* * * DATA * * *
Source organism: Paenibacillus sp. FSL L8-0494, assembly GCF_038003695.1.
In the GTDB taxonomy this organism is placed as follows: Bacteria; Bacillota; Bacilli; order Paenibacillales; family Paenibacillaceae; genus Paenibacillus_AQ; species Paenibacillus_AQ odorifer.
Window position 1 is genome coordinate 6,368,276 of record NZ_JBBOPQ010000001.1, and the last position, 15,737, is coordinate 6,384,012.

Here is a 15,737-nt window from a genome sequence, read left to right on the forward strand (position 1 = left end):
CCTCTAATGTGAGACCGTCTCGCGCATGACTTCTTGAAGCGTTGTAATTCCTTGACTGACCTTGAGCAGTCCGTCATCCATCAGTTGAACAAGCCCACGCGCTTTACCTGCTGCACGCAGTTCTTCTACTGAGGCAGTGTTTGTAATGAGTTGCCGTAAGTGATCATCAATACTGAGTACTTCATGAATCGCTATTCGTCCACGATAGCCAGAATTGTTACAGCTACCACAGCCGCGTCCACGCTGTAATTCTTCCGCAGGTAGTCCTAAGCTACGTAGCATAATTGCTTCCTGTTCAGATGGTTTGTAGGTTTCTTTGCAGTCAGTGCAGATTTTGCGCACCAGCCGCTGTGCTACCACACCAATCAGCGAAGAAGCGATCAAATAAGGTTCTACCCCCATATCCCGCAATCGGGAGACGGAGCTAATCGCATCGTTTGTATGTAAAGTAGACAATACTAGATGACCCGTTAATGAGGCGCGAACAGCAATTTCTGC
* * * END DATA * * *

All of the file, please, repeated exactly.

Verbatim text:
Source organism: Paenibacillus sp. FSL L8-0494, assembly GCF_038003695.1.
In the GTDB taxonomy this organism is placed as follows: Bacteria; Bacillota; Bacilli; order Paenibacillales; family Paenibacillaceae; genus Paenibacillus_AQ; species Paenibacillus_AQ odorifer.
Window position 1 is genome coordinate 6,368,276 of record NZ_JBBOPQ010000001.1, and the last position, 15,737, is coordinate 6,384,012.

Here is a 15,737-nt window from a genome sequence, read left to right on the forward strand (position 1 = left end):
CCTCTAATGTGAGACCGTCTCGCGCATGACTTCTTGAAGCGTTGTAATTCCTTGACTGACCTTGAGCAGTCCGTCATCCATCAGTTGAACAAGCCCACGCGCTTTACCTGCTGCACGCAGTTCTTCTACTGAGGCAGTGTTTGTAATGAGTTGCCGTAAGTGATCATCAATACTGAGTACTTCATGAATCGCTATTCGTCCACGATAGCCAGAATTGTTACAGCTACCACAGCCGCGTCCACGCTGTAATTCTTCCGCAGGTAGTCCTAAGCTACGTAGCATAATTGCTTCCTGTTCAGATGGTTTGTAGGTTTCTTTGCAGTCAGTGCAGATTTTGCGCACCAGCCGCTGTGCTACCACACCAATCAGCGAAGAAGCGATCAAATAAGGTTCTACCCCCATATCCCGCAATCGGGAGACGGAGCTAATCGCATCGTTTGTATGTAAAGTAGACAATACTAGATGACCCGTTAATGAGGCGCGAACAGCAATTTCTGC